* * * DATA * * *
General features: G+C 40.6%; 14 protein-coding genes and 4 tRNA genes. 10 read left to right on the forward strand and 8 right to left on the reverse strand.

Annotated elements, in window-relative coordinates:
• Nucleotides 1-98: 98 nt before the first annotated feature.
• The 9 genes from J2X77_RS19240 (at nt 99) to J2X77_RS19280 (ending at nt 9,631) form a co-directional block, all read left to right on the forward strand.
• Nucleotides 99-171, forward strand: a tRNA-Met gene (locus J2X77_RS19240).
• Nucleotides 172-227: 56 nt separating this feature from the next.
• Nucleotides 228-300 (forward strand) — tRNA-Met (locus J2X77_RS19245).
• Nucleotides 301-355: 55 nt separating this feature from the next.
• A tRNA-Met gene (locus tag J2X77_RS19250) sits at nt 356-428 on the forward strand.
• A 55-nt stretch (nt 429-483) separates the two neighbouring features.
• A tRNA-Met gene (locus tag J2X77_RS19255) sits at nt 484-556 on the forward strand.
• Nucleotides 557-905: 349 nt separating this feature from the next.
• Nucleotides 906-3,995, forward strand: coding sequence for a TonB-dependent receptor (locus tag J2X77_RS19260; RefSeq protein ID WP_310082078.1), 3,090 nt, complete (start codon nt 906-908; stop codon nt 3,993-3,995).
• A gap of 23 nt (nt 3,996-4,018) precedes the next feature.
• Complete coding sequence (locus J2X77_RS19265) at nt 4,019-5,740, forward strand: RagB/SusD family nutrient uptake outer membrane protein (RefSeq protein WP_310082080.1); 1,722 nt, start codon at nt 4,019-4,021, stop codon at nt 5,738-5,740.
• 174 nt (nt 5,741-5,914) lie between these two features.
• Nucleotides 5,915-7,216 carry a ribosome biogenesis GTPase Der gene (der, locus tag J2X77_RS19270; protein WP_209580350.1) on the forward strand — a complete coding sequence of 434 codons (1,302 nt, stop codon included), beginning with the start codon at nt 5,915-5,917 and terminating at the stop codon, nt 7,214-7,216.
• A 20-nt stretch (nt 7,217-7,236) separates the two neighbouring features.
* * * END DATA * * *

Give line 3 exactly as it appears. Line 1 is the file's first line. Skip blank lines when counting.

• Nucleotides 1-98: 98 nt before the first annotated feature.